The Great War

Explore World War I and some of the Museum’s collection through this virtual exhibit and the links on this page.

To Honor, to Remember, to Learn

“It is with deepest sorrow that I have to inform you that you have given ... the Supreme Sacrifice — your son.”
Letter to Augusta Spaedtke, August 24, 1918

Otto Spaedtke was a fun-loving teenager who had enlisted in the National Guard at age 17 and was assigned to the 42nd “Rainbow” Division. On leave in New York City before heading to France in 1917, he joked to friends back in Oshkosh that he had been dating the daughters of John Jacob Astor and John D. Rockefeller, two of America’s wealthiest men.

Otto served in the 150th Machine Gun Battalion and went into action in February 1918. On July 30, 1918, in one of the most punishing battles of the war, a German bullet took Otto’s life.

Why should we remember Otto Spaedtke? Why recall a war that took place more than 100 years ago? Remembrance is an ultimate form of honor, and thus we pay tribute to Otto’s life and service.

A core purpose of the Oshkosh Public Museum and the central part of its mission is to ensure the memories like this are carried forward generation after generation. Be sure to read Professor Rebecca Matzke’s article on the war’s importance. Discover more about the community and its people by becoming a Museum Member.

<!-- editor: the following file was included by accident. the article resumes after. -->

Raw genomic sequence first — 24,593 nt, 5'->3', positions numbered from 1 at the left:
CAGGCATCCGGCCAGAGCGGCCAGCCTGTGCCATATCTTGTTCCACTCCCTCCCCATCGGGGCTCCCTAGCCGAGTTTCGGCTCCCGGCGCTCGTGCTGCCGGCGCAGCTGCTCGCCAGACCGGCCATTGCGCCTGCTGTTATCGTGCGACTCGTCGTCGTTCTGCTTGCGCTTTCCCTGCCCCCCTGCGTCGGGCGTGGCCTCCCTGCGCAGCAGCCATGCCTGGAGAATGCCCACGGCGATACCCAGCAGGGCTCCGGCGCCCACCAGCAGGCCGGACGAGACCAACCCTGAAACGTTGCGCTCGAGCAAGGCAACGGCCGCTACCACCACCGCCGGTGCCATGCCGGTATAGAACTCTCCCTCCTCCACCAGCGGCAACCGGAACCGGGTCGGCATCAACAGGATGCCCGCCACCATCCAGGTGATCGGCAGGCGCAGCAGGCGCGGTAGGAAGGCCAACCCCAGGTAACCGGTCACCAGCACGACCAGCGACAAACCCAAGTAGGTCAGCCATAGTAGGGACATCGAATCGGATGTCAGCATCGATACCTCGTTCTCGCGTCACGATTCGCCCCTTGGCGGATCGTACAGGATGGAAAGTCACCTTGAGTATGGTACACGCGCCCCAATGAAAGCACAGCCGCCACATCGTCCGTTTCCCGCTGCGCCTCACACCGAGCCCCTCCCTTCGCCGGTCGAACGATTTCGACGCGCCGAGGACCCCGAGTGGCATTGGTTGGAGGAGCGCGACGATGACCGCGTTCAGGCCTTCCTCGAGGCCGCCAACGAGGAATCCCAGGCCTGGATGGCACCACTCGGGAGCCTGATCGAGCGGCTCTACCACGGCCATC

If you have World War I items you wish to donate to the Oshkosh Public Museum, please contact us.

For Artifacts:
Curator of Collections, Anna Cannizzo
920-236-5765, acannizzo@ci.oshkosh.wi.us

For Photographs and Paper Materials:
Archivist, Scott Cross
920-236-5773, scross@ci.oshkosh.wi.us

WWI Songs:

"Over There"

"K-K-K-Katy"

"It's a long, long way to Tipperary"

Special Programs:

Tues, May 8, 6:30 pm, Oshkosh Public Library, Lower Level meeting room
It Was All the Hell Any Body Wanted
When the United States declared war on Germany in April 1917, three National Guard units from Appleton, Fond du Lac, and Oshkosh became the 150th Machine Gun Battalion of the famous 42nd “Rainbow” Division.  Hear their story.

Mon, May 21, 6:30 pm, Oshkosh Public Library, Under the Dome
Beyond the Trenches – Wisconsin in WWI
Wisconsin Veterans Museum Archivist Russell Horton explores the American experience in the Great War, focusing on the stories of individual Wisconsin men and women who served.

WWI Links:

WWI Virtual Exhibit

Historic Photographs

"The Great War" by Rebecca Matzke, PhD, Associate Professor of History, Ripon College

150th Machine Gun Battalion, 2nd Wisc. Infantry, Companies 1, 2, & 3

Oshkosh WWI Fallen Soldiers